All posts by Bryan Kavanagh

I'm a real estate valuer who worked in the Australian Taxation Office (ATO) and Commonwealth Bank of Australia (CBA) before co-founding Westlink Consulting, a real estate valuation practice. I discovered, by leaving publicly-generated land rents to be privately capitalised by banks and individuals into escalating land price bubbles, this generates repetitive recessions and financial depressions. We need a tax-switch: from wages, profits and commodities onto economic rents/unearned incomes, if we are to create prosperity and minimise excessive private debt.



We’ve graduated from tiresome trivialities such as manufacturing, because we’re now oriented towards tertiary industry. We’ve machinery and appliances to assist us and have become too smart to be involved in physical work.  So, as the education and knowledge we’ve acquired represents power, Australia can properly be said to have become a post-industrial power.  [Hmmm …]

Oh, certainly, some primary and secondary industry still persists but, with the exception of mining, it’s really nothing to speak of. That which remains is just an aberration, the appendix of an era that has fortunately passed us by.

So, apart from mining, Australia is these days mainly about education, finance, insurance, real estate, restaurants and entertainment. Oh, and analytical commentary by a multiplicity of experts, which in itself constitutes a substantial tertiary industry.

You’ll observe that the Chinese are much less progressed. Therefore, they still have many years ahead of them in manufacturing before they can hope to become post-industrial like us.

Yes, we’re post-industrial all right.

How did we do it? How were America and Australia able to make this near-magical transition from manufacturing wealth, to leaving other countries tossed about in the wake of our service sector?

It wasn’t easy. We were astonishingly clever.

Both in Australia and America, taxation scholars noted that in the early days, we didn’t have a tax on our incomes. The US introduced income tax as a WWI measure, and Australia only introduced it federally during WWII.

That was because in the early years of both countries we’d set our sights on manufacturing. I mean, you don’t levy an income tax if you want to be tops at producing things, do you?

In those days, apart from excises, taxes on land were commonly used to raise revenue. Philadelphia’s first tax law was, in fact, passed unanimously on 30 January 1693 as follows:-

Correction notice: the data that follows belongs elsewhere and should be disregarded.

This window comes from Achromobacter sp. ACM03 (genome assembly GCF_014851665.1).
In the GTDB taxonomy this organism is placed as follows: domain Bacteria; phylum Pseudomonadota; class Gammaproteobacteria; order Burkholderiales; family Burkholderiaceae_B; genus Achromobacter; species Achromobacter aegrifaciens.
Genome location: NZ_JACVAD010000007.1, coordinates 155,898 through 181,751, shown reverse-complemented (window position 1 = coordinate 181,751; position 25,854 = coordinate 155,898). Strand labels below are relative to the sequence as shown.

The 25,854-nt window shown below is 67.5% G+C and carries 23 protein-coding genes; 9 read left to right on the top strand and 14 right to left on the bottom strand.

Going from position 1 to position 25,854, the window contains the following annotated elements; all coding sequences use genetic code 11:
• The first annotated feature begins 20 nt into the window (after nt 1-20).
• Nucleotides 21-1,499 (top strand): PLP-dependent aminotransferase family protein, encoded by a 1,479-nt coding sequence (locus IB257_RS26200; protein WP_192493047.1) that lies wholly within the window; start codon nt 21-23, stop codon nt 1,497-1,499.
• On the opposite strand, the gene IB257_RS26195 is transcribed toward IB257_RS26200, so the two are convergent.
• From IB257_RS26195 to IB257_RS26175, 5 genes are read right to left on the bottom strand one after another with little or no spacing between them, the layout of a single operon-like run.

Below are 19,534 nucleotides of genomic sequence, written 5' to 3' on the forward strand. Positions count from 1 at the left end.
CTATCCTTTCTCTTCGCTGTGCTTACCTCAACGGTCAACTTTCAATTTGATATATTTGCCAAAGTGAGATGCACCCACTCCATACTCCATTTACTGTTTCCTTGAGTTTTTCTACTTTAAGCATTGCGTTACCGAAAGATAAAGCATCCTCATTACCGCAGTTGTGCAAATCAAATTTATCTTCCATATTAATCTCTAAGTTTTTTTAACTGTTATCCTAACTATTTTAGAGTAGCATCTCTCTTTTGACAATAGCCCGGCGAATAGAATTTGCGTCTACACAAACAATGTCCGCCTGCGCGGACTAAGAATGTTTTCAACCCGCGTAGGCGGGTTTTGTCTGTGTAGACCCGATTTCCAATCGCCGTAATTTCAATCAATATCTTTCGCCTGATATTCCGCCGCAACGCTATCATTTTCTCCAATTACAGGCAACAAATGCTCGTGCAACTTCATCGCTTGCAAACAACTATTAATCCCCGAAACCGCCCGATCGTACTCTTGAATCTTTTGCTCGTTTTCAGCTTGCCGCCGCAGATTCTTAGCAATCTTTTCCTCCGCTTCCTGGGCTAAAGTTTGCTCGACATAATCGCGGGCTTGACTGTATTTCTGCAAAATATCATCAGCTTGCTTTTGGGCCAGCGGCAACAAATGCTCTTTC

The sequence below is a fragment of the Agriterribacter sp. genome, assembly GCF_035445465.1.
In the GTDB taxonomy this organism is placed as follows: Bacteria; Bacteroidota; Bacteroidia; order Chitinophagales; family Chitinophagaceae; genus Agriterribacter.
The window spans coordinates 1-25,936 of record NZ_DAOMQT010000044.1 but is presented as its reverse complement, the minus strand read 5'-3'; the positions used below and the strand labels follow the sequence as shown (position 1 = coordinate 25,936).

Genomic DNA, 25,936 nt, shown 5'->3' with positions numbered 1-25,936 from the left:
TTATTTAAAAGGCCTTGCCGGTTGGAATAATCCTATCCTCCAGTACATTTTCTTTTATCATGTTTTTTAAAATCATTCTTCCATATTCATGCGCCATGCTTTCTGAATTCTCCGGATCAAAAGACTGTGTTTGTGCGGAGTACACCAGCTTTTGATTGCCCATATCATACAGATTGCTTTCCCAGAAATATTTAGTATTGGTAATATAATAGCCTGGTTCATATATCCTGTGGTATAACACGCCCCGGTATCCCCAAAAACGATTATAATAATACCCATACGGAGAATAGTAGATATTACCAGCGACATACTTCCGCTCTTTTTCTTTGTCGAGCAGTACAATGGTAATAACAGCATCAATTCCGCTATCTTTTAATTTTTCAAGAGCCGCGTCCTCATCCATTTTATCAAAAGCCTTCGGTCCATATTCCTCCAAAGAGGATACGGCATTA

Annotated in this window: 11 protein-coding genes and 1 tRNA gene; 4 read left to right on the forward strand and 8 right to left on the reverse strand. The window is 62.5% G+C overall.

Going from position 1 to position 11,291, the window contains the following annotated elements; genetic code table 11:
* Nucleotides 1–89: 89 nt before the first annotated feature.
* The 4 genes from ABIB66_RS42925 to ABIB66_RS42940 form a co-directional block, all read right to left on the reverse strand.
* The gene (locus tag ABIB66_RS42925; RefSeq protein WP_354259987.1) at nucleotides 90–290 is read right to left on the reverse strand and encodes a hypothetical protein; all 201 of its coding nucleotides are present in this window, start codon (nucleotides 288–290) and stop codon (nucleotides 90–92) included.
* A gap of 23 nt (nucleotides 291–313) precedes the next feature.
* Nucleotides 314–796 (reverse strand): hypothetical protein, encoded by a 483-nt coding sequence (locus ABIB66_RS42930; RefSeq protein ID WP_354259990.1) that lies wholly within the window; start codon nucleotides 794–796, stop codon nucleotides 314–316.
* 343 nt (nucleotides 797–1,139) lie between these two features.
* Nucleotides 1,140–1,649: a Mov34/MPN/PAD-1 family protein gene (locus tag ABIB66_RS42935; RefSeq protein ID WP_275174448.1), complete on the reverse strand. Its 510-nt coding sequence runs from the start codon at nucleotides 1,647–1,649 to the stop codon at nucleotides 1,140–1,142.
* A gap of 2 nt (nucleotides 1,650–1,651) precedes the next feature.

“Put to the vote: as many are of the opinion that a public tax upon the land ought to be raised to defray the public charge, say ‘yea’.” ….
“Carried in the affirmative, none dissenting.”

So, after WWs I and II respectively, US and Australian tax scholars and politicians began to think we really ought to keep a lid on manufactures by retaining these new income taxes. Conversely, we should start to get taxes off land if we wished to extend and to foster the real estate industry and banking, and other such tertiary industry.

Their thinking was inspired!

And so it was that taxes on land began to be wound back as we sought to promote property investment, progressively relying on greater income taxes to curb the possibility of overproduction in the manufacturing sector.

In Australia, Prime Minister Menzies removed the federal land tax in 1953, and, at the outset of the ’70s, Gough Whitlam decided to fund half of local government – which had formerly funded itself from property rates – out of the federal income tax.

We were well down the track to becoming post-industrial!

[Fast forward to the end of the first decade of the 21st century.]


So, here we are, Australia and America, along with other post industrial nations, having sent most of our industry offshore to China, to keep them making goods cheaply for us that we used to have to make for ourselves.

This allows us to direct our attention into using our often tertiary-educated brains to invest. We have the choice of investing in the share market, in real estate, on the gee gees, or on the pokies. And the super industry is able to invest our compulsory superannuation levy on any combination of all four! These are but some of the benefits of the tax system having liberated us from the daily grind of actually producing widgets. We are free to exercise the gifts our education has given to us in so many other areas.

We have been liberated and have so much leisure time on our hands, with few cares or concerns.  [On this score, has anybody noticed the tax regime has rendered our Productivity Commission redundant? Can’t they all just retire and go home now?]

And here we are on 24 July 2011. Aren’t things going just swimmingly in the post-industrial west? Is this not what the Indians call nirvana?

I can’t image who permitted Ken Henry’s ‘Australia’s Future Tax System’ panel to break into our reverie to suggest we ought to abolish most of our taxes on industry, and to institute a federal land tax and a mining rent.

That’s not post-industrial at all.

Tell him he’s dreaming!





Courtesy AFR 20 July 2011